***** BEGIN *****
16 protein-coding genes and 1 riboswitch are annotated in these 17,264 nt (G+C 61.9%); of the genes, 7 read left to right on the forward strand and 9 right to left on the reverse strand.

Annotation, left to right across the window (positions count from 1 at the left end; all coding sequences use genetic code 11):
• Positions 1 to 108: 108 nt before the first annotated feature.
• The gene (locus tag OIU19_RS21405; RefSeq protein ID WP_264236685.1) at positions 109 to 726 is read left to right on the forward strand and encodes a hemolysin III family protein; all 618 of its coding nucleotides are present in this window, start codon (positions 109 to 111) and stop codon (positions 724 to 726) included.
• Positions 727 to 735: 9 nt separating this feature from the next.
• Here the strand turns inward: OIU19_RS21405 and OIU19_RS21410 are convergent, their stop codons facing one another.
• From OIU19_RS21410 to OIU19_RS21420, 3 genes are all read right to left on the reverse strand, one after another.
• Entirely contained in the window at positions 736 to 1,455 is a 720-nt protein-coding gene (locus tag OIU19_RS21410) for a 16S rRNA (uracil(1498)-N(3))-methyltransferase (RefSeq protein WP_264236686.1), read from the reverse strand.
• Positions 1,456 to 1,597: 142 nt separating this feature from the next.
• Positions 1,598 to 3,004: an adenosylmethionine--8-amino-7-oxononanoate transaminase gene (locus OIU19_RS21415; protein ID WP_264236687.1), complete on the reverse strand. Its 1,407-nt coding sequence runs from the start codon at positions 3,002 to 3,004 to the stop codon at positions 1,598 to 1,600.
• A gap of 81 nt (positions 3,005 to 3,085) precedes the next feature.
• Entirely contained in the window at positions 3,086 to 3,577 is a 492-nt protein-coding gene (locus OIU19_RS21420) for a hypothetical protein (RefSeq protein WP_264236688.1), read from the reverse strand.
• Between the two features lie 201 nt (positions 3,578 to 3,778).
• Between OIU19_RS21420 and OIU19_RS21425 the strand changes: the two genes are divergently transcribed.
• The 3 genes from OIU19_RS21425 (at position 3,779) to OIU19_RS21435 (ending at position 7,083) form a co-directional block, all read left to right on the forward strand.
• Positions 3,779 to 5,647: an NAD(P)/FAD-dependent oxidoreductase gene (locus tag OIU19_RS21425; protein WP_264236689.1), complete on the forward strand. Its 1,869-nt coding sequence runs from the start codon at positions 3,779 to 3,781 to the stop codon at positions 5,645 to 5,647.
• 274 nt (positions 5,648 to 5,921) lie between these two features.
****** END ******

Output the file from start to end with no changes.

16 protein-coding genes and 1 riboswitch are annotated in these 17,264 nt (G+C 61.9%); of the genes, 7 read left to right on the forward strand and 9 right to left on the reverse strand.

Annotation, left to right across the window (positions count from 1 at the left end; all coding sequences use genetic code 11):
• Positions 1 to 108: 108 nt before the first annotated feature.
• The gene (locus tag OIU19_RS21405; RefSeq protein ID WP_264236685.1) at positions 109 to 726 is read left to right on the forward strand and encodes a hemolysin III family protein; all 618 of its coding nucleotides are present in this window, start codon (positions 109 to 111) and stop codon (positions 724 to 726) included.
• Positions 727 to 735: 9 nt separating this feature from the next.
• Here the strand turns inward: OIU19_RS21405 and OIU19_RS21410 are convergent, their stop codons facing one another.
• From OIU19_RS21410 to OIU19_RS21420, 3 genes are all read right to left on the reverse strand, one after another.
• Entirely contained in the window at positions 736 to 1,455 is a 720-nt protein-coding gene (locus tag OIU19_RS21410) for a 16S rRNA (uracil(1498)-N(3))-methyltransferase (RefSeq protein WP_264236686.1), read from the reverse strand.
• Positions 1,456 to 1,597: 142 nt separating this feature from the next.
• Positions 1,598 to 3,004: an adenosylmethionine--8-amino-7-oxononanoate transaminase gene (locus OIU19_RS21415; protein ID WP_264236687.1), complete on the reverse strand. Its 1,407-nt coding sequence runs from the start codon at positions 3,002 to 3,004 to the stop codon at positions 1,598 to 1,600.
• A gap of 81 nt (positions 3,005 to 3,085) precedes the next feature.
• Entirely contained in the window at positions 3,086 to 3,577 is a 492-nt protein-coding gene (locus OIU19_RS21420) for a hypothetical protein (RefSeq protein WP_264236688.1), read from the reverse strand.
• Between the two features lie 201 nt (positions 3,578 to 3,778).
• Between OIU19_RS21420 and OIU19_RS21425 the strand changes: the two genes are divergently transcribed.
• The 3 genes from OIU19_RS21425 (at position 3,779) to OIU19_RS21435 (ending at position 7,083) form a co-directional block, all read left to right on the forward strand.
• Positions 3,779 to 5,647: an NAD(P)/FAD-dependent oxidoreductase gene (locus tag OIU19_RS21425; protein WP_264236689.1), complete on the forward strand. Its 1,869-nt coding sequence runs from the start codon at positions 3,779 to 3,781 to the stop codon at positions 5,645 to 5,647.
• 274 nt (positions 5,648 to 5,921) lie between these two features.